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Draconian measures follow dirty float


The Egyptian government received widespread praise for its decision to float the pound in January after 12 years of keeping it pegged to the dollar. But after less than two months of a dirty float the government imposed draconian capital controls.

Prime minister Atef Obeid issued a decree on March 24 forcing exporters to convert 75% of foreign exchange revenues to Egyptian pounds in a bid to improve dollar liquidity in the official market which has been undermined by a parallel market that persisted despite the floating of the currency.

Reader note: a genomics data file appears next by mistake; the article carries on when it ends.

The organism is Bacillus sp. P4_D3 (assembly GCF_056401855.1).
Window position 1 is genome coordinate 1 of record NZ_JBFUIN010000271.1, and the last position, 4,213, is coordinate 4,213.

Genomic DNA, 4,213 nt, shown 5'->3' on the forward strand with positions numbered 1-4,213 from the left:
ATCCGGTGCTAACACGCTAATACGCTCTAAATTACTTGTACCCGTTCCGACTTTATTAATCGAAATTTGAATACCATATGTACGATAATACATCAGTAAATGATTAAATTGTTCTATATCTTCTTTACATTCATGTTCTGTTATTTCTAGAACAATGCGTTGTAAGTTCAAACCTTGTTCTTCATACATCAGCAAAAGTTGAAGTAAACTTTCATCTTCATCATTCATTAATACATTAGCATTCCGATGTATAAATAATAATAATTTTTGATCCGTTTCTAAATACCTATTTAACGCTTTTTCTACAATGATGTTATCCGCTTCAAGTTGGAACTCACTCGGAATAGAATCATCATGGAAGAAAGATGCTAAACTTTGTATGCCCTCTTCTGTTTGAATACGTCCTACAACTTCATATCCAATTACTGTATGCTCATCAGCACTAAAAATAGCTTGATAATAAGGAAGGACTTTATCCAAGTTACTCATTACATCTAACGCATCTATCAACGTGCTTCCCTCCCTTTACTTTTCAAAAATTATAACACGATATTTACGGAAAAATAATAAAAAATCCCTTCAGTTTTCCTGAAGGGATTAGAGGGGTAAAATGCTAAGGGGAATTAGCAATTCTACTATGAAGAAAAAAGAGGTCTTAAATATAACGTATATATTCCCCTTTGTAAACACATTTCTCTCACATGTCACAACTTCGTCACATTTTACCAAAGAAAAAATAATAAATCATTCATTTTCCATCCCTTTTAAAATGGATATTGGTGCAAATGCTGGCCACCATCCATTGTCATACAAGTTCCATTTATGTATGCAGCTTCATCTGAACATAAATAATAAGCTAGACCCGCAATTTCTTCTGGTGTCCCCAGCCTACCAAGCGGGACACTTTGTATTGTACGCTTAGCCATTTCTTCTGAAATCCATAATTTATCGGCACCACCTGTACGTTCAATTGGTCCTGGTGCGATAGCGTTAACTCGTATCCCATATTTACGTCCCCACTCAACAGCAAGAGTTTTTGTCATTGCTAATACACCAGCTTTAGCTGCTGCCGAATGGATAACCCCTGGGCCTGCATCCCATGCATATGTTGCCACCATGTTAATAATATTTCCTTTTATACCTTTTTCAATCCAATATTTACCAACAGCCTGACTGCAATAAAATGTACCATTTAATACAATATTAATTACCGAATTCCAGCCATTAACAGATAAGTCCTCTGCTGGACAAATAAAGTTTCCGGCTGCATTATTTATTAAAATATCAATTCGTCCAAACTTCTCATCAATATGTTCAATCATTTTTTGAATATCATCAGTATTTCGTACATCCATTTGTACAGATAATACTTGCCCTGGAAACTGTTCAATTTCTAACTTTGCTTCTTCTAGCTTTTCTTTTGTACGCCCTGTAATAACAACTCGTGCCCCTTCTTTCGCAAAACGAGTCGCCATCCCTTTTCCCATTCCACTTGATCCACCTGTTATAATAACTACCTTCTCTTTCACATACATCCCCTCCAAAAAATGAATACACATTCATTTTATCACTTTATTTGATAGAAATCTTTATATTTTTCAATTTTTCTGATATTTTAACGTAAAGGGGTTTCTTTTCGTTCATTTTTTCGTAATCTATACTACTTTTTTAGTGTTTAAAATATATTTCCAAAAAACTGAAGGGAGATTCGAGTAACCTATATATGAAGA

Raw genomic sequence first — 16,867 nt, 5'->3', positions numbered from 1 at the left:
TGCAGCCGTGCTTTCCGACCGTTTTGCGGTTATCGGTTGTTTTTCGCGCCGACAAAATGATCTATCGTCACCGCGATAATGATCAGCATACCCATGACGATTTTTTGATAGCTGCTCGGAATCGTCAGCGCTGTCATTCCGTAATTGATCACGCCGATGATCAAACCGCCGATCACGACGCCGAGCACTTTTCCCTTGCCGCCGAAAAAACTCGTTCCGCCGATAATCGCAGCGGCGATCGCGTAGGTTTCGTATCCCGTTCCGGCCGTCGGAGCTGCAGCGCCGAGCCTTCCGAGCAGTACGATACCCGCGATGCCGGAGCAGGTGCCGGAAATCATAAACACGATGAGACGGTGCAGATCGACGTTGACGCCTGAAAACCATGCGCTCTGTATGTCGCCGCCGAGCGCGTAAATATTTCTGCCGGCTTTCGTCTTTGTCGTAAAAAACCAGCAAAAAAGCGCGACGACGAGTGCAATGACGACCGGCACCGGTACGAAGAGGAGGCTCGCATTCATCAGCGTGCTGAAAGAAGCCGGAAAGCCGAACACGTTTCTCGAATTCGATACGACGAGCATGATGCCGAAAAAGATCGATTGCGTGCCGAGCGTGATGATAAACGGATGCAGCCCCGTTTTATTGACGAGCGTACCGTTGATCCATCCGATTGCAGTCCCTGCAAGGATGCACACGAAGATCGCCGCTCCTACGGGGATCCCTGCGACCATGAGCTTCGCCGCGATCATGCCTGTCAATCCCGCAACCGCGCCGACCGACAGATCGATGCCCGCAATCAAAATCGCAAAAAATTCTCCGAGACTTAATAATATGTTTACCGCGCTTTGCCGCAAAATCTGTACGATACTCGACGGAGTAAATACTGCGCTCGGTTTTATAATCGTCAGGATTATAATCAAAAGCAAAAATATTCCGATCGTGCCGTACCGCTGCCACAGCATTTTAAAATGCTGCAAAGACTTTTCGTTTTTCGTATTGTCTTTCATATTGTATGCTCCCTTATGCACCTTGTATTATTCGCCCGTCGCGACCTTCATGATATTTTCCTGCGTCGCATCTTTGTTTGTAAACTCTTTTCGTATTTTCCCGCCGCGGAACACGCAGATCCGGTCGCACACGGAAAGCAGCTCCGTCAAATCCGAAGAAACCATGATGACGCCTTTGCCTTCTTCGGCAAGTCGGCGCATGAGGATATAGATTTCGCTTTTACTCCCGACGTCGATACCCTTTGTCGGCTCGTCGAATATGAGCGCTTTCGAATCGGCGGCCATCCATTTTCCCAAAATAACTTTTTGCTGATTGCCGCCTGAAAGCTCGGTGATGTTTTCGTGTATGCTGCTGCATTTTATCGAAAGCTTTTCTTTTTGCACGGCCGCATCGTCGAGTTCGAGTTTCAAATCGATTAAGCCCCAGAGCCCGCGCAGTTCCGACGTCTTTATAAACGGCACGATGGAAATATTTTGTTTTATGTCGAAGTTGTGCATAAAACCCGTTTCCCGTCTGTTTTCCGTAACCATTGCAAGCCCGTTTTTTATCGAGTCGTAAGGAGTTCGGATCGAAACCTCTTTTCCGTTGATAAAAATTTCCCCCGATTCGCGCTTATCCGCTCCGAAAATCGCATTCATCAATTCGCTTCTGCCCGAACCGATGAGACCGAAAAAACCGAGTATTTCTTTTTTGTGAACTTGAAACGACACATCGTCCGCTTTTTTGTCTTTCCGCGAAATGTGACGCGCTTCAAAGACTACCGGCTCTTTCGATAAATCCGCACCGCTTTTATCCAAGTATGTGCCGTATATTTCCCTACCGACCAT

The move is a blow to the credibility of the government's commitment to reforming the economy. It took analysts by surprise. Just days before the announcement, analysts and bankers in Cairo were saying that despite the Egyptian pound's fall, with $14 billion in reserves, the situation was bad but not desperate. Moreover, the measures come just weeks after rumours of a similar proposal were denied by the government and visiting World Bank officials.

Even if the new controls work, the way they were announced has damaged government credibility. "This is a blow to the reform story and the perception that the government had turned the corner," says HSBC economist Taher Gargour.

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